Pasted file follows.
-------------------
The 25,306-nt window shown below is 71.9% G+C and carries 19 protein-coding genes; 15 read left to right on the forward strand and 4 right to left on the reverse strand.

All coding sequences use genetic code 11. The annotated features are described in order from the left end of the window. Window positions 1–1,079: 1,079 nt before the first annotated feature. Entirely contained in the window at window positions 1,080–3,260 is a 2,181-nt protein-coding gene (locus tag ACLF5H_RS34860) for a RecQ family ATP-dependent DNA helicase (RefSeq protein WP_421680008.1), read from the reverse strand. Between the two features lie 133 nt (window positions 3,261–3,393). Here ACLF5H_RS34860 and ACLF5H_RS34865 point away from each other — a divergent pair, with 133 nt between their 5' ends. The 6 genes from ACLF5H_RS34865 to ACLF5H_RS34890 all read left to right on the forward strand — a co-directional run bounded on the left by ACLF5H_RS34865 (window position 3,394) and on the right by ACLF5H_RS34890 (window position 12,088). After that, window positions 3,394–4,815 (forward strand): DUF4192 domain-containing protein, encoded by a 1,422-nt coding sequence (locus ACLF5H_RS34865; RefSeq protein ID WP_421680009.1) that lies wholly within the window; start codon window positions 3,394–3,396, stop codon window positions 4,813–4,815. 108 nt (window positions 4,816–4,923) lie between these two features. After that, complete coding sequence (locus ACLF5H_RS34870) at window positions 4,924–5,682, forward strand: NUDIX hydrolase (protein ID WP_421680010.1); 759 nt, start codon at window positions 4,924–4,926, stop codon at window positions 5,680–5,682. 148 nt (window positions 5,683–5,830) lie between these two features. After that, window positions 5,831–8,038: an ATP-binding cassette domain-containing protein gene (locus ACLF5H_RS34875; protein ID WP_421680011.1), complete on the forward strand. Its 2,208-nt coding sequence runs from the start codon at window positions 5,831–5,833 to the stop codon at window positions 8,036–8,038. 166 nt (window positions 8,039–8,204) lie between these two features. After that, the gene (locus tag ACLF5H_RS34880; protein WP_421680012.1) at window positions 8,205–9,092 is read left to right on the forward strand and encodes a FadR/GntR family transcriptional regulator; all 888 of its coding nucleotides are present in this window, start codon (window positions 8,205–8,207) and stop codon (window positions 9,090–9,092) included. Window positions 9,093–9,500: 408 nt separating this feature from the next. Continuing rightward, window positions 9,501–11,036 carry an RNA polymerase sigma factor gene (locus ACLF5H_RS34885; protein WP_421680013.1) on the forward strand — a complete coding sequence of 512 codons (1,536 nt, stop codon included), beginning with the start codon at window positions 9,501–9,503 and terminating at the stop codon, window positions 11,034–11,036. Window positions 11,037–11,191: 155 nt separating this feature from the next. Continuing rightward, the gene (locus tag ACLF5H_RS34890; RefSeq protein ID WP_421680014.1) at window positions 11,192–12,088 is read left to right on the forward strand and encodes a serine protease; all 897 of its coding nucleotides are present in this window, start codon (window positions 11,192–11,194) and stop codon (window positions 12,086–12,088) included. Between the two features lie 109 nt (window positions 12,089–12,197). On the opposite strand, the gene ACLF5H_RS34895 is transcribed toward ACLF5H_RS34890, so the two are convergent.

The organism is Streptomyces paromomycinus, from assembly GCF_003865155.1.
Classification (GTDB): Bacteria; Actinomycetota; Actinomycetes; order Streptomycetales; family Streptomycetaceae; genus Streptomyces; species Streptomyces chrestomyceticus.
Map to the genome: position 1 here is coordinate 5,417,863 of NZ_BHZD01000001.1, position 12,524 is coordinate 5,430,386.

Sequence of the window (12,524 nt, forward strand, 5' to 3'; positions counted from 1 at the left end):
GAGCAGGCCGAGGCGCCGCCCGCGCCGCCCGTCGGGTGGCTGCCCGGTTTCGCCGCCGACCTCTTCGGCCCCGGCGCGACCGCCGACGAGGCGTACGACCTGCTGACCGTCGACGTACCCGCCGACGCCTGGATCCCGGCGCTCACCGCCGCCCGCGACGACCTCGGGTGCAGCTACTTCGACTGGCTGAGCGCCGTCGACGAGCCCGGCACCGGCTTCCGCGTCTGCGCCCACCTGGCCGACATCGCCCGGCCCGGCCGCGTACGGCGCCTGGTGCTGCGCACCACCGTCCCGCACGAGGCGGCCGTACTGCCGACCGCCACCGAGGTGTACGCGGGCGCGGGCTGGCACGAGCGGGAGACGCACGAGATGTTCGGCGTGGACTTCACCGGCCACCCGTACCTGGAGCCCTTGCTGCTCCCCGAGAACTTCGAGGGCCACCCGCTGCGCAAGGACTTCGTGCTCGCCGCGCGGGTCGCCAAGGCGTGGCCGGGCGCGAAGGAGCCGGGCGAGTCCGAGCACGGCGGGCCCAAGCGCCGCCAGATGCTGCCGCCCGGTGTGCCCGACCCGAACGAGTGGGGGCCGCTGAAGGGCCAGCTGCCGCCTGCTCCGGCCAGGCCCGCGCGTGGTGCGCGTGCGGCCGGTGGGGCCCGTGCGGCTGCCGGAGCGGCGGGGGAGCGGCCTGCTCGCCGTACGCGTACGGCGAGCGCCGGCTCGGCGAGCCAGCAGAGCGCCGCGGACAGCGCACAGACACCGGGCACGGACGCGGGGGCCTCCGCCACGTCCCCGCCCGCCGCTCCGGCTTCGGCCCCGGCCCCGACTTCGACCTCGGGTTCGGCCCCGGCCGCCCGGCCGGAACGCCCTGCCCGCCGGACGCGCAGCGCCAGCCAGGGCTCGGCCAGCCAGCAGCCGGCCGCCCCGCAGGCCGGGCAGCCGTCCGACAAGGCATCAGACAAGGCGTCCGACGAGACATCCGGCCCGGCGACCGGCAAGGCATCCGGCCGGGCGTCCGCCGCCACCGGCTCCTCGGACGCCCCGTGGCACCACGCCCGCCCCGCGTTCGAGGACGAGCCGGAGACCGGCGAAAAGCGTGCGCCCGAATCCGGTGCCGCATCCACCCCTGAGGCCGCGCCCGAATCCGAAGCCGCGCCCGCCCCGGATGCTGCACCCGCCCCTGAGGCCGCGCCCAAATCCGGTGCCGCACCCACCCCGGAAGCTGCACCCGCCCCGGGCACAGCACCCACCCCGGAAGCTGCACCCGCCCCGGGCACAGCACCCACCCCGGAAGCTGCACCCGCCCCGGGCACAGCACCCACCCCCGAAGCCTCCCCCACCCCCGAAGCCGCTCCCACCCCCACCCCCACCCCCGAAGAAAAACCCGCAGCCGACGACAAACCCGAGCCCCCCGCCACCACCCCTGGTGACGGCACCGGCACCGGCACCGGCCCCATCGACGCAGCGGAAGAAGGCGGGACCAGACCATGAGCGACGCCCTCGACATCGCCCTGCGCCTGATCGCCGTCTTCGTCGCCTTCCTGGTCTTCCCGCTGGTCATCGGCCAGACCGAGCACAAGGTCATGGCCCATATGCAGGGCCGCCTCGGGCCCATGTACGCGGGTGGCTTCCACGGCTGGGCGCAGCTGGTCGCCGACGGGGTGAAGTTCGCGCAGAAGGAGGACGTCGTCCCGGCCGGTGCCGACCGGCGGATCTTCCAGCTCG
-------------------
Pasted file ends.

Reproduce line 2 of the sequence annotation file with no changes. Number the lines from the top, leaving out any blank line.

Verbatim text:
All coding sequences use genetic code 11. The annotated features are described in order from the left end of the window. Window positions 1–1,079: 1,079 nt before the first annotated feature. Entirely contained in the window at window positions 1,080–3,260 is a 2,181-nt protein-coding gene (locus tag ACLF5H_RS34860) for a RecQ family ATP-dependent DNA helicase (RefSeq protein WP_421680008.1), read from the reverse strand. Between the two features lie 133 nt (window positions 3,261–3,393). Here ACLF5H_RS34860 and ACLF5H_RS34865 point away from each other — a divergent pair, with 133 nt between their 5' ends. The 6 genes from ACLF5H_RS34865 to ACLF5H_RS34890 all read left to right on the forward strand — a co-directional run bounded on the left by ACLF5H_RS34865 (window position 3,394) and on the right by ACLF5H_RS34890 (window position 12,088). After that, window positions 3,394–4,815 (forward strand): DUF4192 domain-containing protein, encoded by a 1,422-nt coding sequence (locus ACLF5H_RS34865; RefSeq protein ID WP_421680009.1) that lies wholly within the window; start codon window positions 3,394–3,396, stop codon window positions 4,813–4,815. 108 nt (window positions 4,816–4,923) lie between these two features. After that, complete coding sequence (locus ACLF5H_RS34870) at window positions 4,924–5,682, forward strand: NUDIX hydrolase (protein ID WP_421680010.1); 759 nt, start codon at window positions 4,924–4,926, stop codon at window positions 5,680–5,682. 148 nt (window positions 5,683–5,830) lie between these two features. After that, window positions 5,831–8,038: an ATP-binding cassette domain-containing protein gene (locus ACLF5H_RS34875; protein ID WP_421680011.1), complete on the forward strand. Its 2,208-nt coding sequence runs from the start codon at window positions 5,831–5,833 to the stop codon at window positions 8,036–8,038. 166 nt (window positions 8,039–8,204) lie between these two features. After that, the gene (locus tag ACLF5H_RS34880; protein WP_421680012.1) at window positions 8,205–9,092 is read left to right on the forward strand and encodes a FadR/GntR family transcriptional regulator; all 888 of its coding nucleotides are present in this window, start codon (window positions 8,205–8,207) and stop codon (window positions 9,090–9,092) included. Window positions 9,093–9,500: 408 nt separating this feature from the next. Continuing rightward, window positions 9,501–11,036 carry an RNA polymerase sigma factor gene (locus ACLF5H_RS34885; protein WP_421680013.1) on the forward strand — a complete coding sequence of 512 codons (1,536 nt, stop codon included), beginning with the start codon at window positions 9,501–9,503 and terminating at the stop codon, window positions 11,034–11,036. Window positions 11,037–11,191: 155 nt separating this feature from the next. Continuing rightward, the gene (locus tag ACLF5H_RS34890; RefSeq protein ID WP_421680014.1) at window positions 11,192–12,088 is read left to right on the forward strand and encodes a serine protease; all 897 of its coding nucleotides are present in this window, start codon (window positions 11,192–11,194) and stop codon (window positions 12,086–12,088) included. Between the two features lie 109 nt (window positions 12,089–12,197). On the opposite strand, the gene ACLF5H_RS34895 is transcribed toward ACLF5H_RS34890, so the two are convergent.